Yes, too many wrestlers hit tables.

I made this point before. They Closed seven Rows on one side and none on the other.  INSTEAD close 5 rows on each. That will give from 6 to 7.5 extra on the floor. That means 3 feet more between the circle and the table.---(I would add twelve 2 foot by  20 foot mats for additional protection, one for each mat between the main mat and the table,. then put 4 at the end mats, 1,2,7,8. Minimum 7 foot of mat past the circle. You would need four 2' by 10' for protection with Friday Nights dog bone formation)---- 70 to 90 seats per row, therefore we lose about 240 seats. 

And now, to correct the obstruction of viewing caused by the scoreboards. Put the big "cubical" scoreboards beside the table with tops maybe a few inches above the feet of those in the closest seat. You will be able to see the scoreboard side away from the table on the mat, and on the far side of the arena. The two scoreboard side faces from the end seats, the head table, and the coaches seats. However the folks in the seats closest to the mat, will not be able to see the cubicle scoreboard. What we do is put in the corners of the mats not occupied by the coaches is a low  scoreboard maybe 18 inches high and 6 feet long. This type of scoreboard was used for the EIWA, for the NCAA slightly larger ones are needed. Everyone sitting behind the score table, up in the stands, for a given mat should be able to see one or the other or both. .     
 

Edited by RichB

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36 minutes ago, RichB said:

Yes, too many wrestlers hit tables.

I made this point before. They Closed seven Rows on one side and none on the other.  INSTEAD close 5 rows on each. That will give from 6 to 7.5 extra on the floor. That means 3 feet more between the circle and the table.---(I would add twelve 2 foot by  20 foot mats for additional protection, one for each mat between the main mat and the table,. then put 4 at the end mats, 1,2,7,8. Minimum 7 foot of mat past the circle. You would need four 2' by 10' for protection with Friday Nights dog bone formation)---- 70 to 90 seats per row, therefore we lose about 240 seats.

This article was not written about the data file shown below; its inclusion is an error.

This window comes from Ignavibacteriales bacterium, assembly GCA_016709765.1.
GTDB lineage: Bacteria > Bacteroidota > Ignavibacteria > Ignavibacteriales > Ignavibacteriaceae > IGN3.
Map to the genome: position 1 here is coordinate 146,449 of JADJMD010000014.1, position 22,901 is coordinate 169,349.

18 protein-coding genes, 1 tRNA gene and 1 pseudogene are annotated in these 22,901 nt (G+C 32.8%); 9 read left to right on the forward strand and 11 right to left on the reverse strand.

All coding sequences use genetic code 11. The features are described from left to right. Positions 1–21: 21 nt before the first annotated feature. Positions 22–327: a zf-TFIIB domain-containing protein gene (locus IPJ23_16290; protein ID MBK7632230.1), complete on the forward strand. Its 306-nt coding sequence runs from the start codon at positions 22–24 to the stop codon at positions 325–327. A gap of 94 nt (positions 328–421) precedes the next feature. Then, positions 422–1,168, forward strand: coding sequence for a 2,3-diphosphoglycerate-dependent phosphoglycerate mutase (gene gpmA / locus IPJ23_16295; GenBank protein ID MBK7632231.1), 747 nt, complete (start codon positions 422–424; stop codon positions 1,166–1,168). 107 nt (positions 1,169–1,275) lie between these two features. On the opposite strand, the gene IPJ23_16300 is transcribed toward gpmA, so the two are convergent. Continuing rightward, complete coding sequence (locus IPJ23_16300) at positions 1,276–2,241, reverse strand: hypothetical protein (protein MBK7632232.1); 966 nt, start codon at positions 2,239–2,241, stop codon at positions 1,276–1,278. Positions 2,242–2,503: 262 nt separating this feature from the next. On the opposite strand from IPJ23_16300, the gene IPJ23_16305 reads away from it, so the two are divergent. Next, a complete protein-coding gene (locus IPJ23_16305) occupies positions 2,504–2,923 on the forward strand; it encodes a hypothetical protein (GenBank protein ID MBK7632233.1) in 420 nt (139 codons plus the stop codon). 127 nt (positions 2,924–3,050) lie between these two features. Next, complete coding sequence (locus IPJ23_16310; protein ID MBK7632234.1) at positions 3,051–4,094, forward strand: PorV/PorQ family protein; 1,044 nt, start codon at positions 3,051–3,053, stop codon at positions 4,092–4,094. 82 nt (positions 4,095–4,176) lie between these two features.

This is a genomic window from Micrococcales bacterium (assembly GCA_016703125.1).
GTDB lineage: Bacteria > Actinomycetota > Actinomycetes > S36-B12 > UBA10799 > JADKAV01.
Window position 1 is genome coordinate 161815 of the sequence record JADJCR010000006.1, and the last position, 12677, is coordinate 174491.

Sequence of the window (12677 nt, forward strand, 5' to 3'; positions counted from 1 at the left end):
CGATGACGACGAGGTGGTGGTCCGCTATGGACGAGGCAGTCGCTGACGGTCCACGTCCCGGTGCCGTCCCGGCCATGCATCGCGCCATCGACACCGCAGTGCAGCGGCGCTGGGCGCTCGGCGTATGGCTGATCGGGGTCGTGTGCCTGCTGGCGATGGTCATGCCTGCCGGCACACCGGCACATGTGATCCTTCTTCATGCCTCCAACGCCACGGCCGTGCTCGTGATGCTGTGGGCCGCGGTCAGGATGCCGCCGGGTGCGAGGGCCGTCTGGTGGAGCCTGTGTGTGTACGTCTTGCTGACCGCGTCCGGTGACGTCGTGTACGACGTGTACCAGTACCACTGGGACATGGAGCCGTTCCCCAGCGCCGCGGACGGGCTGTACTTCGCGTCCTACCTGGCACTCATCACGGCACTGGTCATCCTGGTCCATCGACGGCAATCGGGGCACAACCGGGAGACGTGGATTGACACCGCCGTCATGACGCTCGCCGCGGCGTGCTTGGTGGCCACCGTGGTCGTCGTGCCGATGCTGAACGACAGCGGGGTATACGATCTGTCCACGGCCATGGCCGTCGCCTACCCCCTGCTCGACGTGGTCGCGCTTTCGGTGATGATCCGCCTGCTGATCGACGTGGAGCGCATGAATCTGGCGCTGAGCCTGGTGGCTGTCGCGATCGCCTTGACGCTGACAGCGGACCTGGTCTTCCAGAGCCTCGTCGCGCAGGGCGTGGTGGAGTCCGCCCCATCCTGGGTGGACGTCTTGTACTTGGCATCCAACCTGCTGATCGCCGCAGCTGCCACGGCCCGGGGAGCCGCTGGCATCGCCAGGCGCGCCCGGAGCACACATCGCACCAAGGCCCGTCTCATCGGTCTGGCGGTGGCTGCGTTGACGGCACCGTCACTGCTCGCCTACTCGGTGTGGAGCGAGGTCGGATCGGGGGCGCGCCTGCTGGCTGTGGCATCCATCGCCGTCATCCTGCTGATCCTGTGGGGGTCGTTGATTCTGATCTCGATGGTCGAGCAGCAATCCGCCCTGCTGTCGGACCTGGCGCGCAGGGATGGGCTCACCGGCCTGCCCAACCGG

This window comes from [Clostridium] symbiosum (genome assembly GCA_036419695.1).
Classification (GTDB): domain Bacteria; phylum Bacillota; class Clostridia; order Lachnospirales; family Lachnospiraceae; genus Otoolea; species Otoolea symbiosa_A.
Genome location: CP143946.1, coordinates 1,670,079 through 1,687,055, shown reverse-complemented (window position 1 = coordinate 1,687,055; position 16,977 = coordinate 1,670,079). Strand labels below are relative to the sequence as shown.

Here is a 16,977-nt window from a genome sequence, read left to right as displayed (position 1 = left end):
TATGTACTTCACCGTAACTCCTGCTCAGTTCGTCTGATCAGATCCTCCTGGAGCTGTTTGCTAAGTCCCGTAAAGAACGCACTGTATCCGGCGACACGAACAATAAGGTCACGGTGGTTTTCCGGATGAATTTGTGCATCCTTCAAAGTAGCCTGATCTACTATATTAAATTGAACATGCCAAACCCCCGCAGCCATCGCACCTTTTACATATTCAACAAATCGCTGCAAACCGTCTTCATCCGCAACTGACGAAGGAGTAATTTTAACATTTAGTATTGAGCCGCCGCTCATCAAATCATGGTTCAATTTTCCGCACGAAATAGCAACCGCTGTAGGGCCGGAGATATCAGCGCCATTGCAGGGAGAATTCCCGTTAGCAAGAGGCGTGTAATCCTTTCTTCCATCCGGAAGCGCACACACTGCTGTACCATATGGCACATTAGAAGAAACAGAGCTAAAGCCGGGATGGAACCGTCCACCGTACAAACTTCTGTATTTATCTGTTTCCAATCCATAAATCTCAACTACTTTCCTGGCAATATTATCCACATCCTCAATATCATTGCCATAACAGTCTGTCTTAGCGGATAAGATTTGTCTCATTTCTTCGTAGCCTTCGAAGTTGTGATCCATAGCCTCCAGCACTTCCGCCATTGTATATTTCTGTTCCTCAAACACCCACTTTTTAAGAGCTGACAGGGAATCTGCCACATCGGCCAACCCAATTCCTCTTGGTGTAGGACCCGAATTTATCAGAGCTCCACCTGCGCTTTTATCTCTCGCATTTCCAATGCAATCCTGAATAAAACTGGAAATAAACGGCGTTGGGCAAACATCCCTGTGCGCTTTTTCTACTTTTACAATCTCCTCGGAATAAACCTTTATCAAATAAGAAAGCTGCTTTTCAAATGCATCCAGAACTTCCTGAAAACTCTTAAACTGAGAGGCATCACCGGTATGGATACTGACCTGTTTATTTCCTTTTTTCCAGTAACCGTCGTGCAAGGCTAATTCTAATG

I don't have a strong view about whether your proposal or a different one is the right solution, but it's incumbent on NCAA to prioritize this and to figure out an effective response. 

I saw at least two hard collisions (RBY/DeSanto, and I think it was Lehigh 174 pounder?), and I'm surprised I didn't see more.  Given the strength of the athletes and the intensity of the action, it's not a question of whether but of when and how badly someone will get seriously injured.  

We were upper deck on the end, which provided a clear view of the (lack of) space between the circle and the table;.  The first thing you notice looking down from there when there are wrestlers on the mat is this obvious hazard.  Then you ask why they haven't addressed it.  They don't even appear to have put any foam cushioning on the table edges (which isn't a good answer, but at least it would show some consideration of the injury risk).  

Removing prime seats is a loss, but if that's the only way to do it, they should do it.  

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Drag it

Lehigh had two table collision. Kutler vs Amine resulted in a Concussion Protocol, first period I think.. Obviously a concussion means he dft that bout ann Mfft in the blood round. However, even though not concussed, I suspect the injury cost Kutler the bout. He was 4 seconds from a rideout in the 6th period, but ended with ~ 24 seconds time advantage. Amine then got a TD ~12 secs to go on the 7th. JK would have likely been favored in the second set of TBs.

Then in Consie round of 16 #2 Jakobsen injured his knee on a table. He held on to win that, but his leg was really wrapped the next bout, a close loss.

Back when the HS and College Rulebook were the same, it strongly recommended nothing, no table, scoreboard, chair, bleacher be within 10' of the mat. Normally that was interpreted as   10 feet from the circle.  That would be great, but I think maybe 8 works in college, 7 in HS, 6 in JrHs/MS, 5 in Elementary.